Puigdemont’s arrest shook up the Spanish political scene. While protests spread across Catalonia, Republican Left of Catalonia (ERC) Premier Pere Aragonès dropped all appointments to travel to Alguer with his Deputy Premier Jordi Puigneró, of Together for Catalonia (Junts).
Prime Minister Sánchez rushed to stress that the recently reconstituted Spain-Catalonia dialogue table was not at risk from the detention, even if Puigdemont should “face justice” in Spain.
Those parts of independentism sceptical of the dialogue table increased their criticism of what they see as a road to nowhere.
Puigdemont himself led this criticism. While appreciating Aragonès’s solidarity, he said in a September 25 media conference: “There’s a part of independentism, not small [Junts], that has no place in Pedro Sánchez’s plans. It might seem that the [Spanish] government only wants to dialogue with those who give it parliamentary support [i.e, ERC]…
“Maybe those of us who have a different strategy when it comes to defending the interests of Catalonia irritate the government. That’s probably why the Spanish administration has such an interest in interfering in the affairs of the legal system.”
With this comment Puigdemont insinuated involvement of the Spanish coalition government of the Spanish Socialist Workers Party (PSOE) and Unidas Podemos (UP) in his arrest, adding to the rising pile of theories about the incident.
For example, the Italian undersecretary for national borders told journalists asking why Puigdemont had crossed other EU internal borders without hindrance that “our police are more exacting than others”.
That would imply that the Italian police’s Dutch, German, Belgian and French counterparts had all chosen to turn a blind eye to an alert that had never been removed from the SIS.
For Puigdemont, his arrest was the work of “Spain”, with the Spanish legal system and PSOE-UP party to, or turning a blind eye to, Llarena’s plans.
However, of all the political actors vulnerable to a panic attack at the thought of Puigdemont’s extradition, the most nervous would have been Pedro Sánchez: having Puigdemont in a Spanish jail would probably bring down the PSOE-UP government.
Extradition of the ex-premier would produce such outrage in Catalonia as to make it impossible for the ERC-led Catalan government to remain at the Spain-Catalonia dialogue table, end the ERC’s external support for the PSOE-UP government, and probably bring on an early Spanish general election.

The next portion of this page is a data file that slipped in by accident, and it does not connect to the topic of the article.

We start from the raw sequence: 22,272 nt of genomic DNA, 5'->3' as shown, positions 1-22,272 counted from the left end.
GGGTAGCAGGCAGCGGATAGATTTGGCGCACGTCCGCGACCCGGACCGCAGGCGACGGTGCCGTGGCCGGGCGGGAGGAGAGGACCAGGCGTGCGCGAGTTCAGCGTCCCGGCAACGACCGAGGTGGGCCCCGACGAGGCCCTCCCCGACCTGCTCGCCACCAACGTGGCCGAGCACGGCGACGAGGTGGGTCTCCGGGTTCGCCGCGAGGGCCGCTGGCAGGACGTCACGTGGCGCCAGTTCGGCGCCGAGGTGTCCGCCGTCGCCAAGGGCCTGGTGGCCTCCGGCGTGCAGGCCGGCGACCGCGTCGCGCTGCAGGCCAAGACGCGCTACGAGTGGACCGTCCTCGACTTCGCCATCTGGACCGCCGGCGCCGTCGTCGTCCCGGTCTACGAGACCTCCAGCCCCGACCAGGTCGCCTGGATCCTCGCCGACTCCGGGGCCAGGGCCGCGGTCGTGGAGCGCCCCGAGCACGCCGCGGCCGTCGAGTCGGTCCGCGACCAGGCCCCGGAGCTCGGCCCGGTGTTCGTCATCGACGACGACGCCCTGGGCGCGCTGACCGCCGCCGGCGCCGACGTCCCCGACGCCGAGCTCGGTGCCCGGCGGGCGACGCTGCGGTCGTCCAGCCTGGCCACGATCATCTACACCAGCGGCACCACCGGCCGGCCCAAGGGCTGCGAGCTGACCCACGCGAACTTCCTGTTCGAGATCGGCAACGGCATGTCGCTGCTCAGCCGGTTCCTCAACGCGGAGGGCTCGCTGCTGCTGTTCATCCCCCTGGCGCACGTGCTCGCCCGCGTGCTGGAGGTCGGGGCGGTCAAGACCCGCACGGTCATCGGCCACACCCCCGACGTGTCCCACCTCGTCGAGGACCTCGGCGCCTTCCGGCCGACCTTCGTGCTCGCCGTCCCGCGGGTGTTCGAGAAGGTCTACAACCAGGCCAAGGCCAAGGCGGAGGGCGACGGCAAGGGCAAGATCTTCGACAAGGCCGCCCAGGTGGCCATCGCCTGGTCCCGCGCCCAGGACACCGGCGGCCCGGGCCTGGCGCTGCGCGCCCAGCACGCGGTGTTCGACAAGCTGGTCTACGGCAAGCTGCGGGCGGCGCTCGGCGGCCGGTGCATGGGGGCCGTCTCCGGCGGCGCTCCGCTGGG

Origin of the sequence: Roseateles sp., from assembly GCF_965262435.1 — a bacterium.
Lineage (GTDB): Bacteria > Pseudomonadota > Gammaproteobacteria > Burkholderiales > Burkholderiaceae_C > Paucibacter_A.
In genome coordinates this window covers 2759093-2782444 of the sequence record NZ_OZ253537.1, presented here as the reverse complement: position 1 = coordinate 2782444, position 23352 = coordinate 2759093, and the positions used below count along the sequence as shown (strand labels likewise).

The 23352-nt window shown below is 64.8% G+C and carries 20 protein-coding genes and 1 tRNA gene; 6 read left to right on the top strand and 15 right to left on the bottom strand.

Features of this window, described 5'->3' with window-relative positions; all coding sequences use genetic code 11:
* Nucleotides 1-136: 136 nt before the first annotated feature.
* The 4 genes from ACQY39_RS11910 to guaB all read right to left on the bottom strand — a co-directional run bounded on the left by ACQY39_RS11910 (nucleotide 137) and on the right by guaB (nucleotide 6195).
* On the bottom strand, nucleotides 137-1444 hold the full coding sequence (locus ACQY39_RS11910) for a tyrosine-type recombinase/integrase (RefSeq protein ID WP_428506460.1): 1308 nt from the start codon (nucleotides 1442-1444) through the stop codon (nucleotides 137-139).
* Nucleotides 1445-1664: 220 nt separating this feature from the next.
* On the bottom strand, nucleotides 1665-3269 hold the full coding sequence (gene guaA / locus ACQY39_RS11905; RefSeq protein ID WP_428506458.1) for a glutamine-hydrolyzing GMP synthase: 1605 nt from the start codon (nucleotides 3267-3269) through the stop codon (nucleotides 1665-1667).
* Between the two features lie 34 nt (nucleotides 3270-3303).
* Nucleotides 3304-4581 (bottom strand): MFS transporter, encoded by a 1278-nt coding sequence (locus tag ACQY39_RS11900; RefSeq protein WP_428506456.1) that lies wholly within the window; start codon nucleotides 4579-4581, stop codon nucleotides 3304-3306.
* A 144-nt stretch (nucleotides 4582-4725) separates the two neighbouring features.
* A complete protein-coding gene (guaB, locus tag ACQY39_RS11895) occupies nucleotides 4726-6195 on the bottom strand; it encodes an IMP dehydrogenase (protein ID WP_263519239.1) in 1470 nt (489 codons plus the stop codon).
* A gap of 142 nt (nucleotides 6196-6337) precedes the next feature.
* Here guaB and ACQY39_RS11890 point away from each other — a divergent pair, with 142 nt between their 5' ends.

Many questions about the Alguer episode remain but the most plausible explanation is that it was an operation of Llarena’s, supported by fellow conservative judges and Spanish police bosses determined to “get” the author of their humiliation in the 2017 independence referendum.
Those who stood to gain most from a successful operation by this part of Spain’s “parallel state” were the Spanish right and far right, virulently opposed to any dialogue between the Spanish and Catalan administrations: the premature tweets of ecstasy on Puigdemont’s arrest from People’s Party leader Pablo Casado and his Vox and Citizens’ counterparts confirmed that.
Evidence now emerging supports this viewpoint: Llarena keeping everyone in the dark as to the status of the arrest warrants so as to be free to choose his best moment to strike; the fact that the Italian police knew the day beforehand of Puigdemont’s arrival and that their operation was directed by the Italian interior ministry’s anti-terrorist unit DIGOS; Puigdemont’s legal representative in Madrid being stopped by bureaucratic manoeuvre from accessing his Supreme Court file (which would have shown that the warrant against him was still active); and a report by web-based daily El Español that on the night of Puigdemont’s arrest Spain’s senior police chiefs were following the action while his flight was in the air.
Given all that, it will be very surprising if the Sassari Appeals Court hands Puigdemont over to Llarena, especially as the Catalan MEPs are about to reapply to the CJEU for restoration of their parliamentary immunity.
The odds on another Spanish judicial fiasco look short. In the words of Puigdemont’s defence attorney Gonzalo Boyé: “When the facts come out about this ‘Operation Boomerang’, it will be clear that it is not a legal proceeding, but a witch-hunt of an individual […] European law operates on the basis of mutual confidence, and Spain has destroyed that.”
[Dick Nichols is Green Left’s European correspondent, based in Barcelona.]